It is an object of the invention to provide a particle beam system having a mirror corrector which makes possible a generally simplified and more compact configuration.
The particle beam system of the invention includes: a particle source for emitting particles along a beam path; an objective lens defining a diffraction plane and being mounted on the beam path downstream of the particle source; a mirror corrector unit including an electrostatic mirror disposed on the beam path between the particle source and the objective lens; the mirror corrector further including a magnetic beam deflector disposed on the beam path so as to be disposed between the particle source and the electrostatic mirror and between the electrostatic mirror and the objective lens; and, the magnetic beam deflector being free of dispersion for each single passthrough of the particles and the magnetic beam deflector including a plurality of quadrupoles which are so determined that on the entire course of the beam path between a first-time exit from the magnetic beam deflector and the objective lens, a maximum of two planes occur conjugated to the diffraction plane of the objective lens.
As the system described in the above-mentioned U.S. Pat. No. 5,319,207, the system of the invention also includes a beam deflector which is dispersion free for each single passthrough. Under dispersion-free, it is understood that the dispersion of the deflector is so slight that a vanishing dispersion is achievable with an optimal adjustment of the components of the deflector.
In addition to the freedom from dispersion, the deflector has quadrupoles or quadrupole components which are so selected that maximally two planes, which are conjugated to the diffraction plane of the objective lens, are on the entire path course between the first-time exit from the deflector and the objective lens and, in this way, two intermediate planes of the diffraction plane of the objective lens occur.
Because the deflector is sufficiently telescopic, particle beams, which originate from the intersect point of the symmetry planes with the optical axis, are parallel outside of the deflector or are only slightly convergent.
A plane, which is conjugated to the diffraction plane of the objective lens, is preferably coincident with the plane of the electrostatic mirror, that is, that plane in which, for all paths, the reversal points lie because of the electrostatic counterfield. This condition can be adjusted via an additional field lens.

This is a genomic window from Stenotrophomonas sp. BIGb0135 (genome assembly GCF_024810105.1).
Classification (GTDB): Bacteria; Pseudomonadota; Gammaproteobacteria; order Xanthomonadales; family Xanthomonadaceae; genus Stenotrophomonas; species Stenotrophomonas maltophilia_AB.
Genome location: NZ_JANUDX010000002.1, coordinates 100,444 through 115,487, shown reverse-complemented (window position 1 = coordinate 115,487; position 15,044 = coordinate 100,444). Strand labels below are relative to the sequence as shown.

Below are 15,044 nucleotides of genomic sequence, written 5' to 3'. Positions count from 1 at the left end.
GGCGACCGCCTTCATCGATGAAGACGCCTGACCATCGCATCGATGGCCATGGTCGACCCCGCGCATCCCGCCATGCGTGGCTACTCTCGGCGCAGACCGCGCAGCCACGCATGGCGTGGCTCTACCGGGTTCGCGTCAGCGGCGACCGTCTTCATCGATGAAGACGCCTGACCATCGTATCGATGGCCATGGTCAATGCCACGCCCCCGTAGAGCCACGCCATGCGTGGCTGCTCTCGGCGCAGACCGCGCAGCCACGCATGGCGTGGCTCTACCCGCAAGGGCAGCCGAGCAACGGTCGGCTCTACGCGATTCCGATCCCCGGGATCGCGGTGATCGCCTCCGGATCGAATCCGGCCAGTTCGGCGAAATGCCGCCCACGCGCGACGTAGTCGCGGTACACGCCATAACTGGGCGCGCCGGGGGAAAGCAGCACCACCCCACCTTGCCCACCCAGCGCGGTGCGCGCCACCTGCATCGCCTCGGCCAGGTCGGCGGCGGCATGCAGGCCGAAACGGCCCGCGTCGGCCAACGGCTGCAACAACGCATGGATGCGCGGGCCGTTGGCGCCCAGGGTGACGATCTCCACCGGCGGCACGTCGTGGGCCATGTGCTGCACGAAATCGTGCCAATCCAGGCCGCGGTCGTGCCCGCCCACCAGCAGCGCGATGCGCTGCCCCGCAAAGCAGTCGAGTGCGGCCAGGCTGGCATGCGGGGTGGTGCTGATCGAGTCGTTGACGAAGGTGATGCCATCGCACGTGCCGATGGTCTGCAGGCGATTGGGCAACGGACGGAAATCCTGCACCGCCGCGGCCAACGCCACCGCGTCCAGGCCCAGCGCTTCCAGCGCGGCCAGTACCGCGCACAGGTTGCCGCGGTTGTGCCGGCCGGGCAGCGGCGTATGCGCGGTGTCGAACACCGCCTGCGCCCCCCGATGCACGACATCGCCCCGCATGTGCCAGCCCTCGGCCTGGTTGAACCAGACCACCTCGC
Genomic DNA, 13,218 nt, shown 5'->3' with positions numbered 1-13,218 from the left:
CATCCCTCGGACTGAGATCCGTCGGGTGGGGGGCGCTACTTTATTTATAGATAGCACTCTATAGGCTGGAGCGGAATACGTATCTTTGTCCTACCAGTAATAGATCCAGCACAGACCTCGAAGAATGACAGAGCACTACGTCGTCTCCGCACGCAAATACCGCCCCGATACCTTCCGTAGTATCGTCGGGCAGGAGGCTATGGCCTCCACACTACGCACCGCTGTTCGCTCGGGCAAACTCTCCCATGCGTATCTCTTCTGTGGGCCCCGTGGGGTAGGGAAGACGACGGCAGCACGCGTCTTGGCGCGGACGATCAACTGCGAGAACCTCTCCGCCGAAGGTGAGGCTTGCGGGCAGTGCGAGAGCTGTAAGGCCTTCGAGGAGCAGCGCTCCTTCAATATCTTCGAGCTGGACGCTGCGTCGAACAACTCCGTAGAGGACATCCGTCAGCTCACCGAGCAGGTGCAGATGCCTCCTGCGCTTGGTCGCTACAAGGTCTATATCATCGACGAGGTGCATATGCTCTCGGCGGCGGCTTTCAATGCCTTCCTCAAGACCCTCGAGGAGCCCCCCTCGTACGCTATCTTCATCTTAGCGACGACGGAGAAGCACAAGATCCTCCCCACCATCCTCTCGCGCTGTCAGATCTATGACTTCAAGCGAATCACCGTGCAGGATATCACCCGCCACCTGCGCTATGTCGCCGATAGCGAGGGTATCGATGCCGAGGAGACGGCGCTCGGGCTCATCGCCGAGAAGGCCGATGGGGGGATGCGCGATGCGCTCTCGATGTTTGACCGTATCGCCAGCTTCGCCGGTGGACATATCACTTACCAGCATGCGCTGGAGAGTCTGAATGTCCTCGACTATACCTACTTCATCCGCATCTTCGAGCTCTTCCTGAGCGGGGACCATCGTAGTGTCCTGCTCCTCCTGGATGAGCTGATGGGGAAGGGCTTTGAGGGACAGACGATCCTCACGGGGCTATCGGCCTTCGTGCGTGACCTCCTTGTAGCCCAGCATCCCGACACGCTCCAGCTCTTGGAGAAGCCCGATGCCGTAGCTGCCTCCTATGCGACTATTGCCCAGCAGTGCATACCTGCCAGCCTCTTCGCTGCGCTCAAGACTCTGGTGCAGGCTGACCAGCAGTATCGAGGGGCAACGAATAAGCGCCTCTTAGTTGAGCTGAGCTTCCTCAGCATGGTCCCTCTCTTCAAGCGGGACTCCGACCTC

As with known beam deflectors, the beam deflector in the invention also preferably has a first symmetry plane in a first region and a second symmetry plane in a second region so that the deflection takes place symmetrically to these symmetry planes in each case.
In each of the two regions which are symmetrical to each other, the beam deflector of the invention has at least two outer magnetic sectors, respectively, and at least one inner magnetic sector. Preferably, drift distances in the magnetic-field free intermediate spaces are provided between the outer and inner magnetic sectors.
Since drift distances are provided between the magnetic sectors, the inlet and outlet edges can have a deviating inclination relative to the optical axis whereby a focusing parallel to the direction of the magnetic fields takes place. This focusing by the quadrupole components at the inlet and outlet edges corresponds to the focusing perpendicular to the magnetic field direction caused by the magnetic deflection fields so that the deflector in total generates a stigmatic imaging in the manner of a round lens. The magnetic field direction is generated by the deflecting magnetic fields. Alternatively, or in addition to the inclined inlet and outlet edges, quadrupole elements can, however, also be provided in the deflector or directly ahead or directly rearward of the deflector.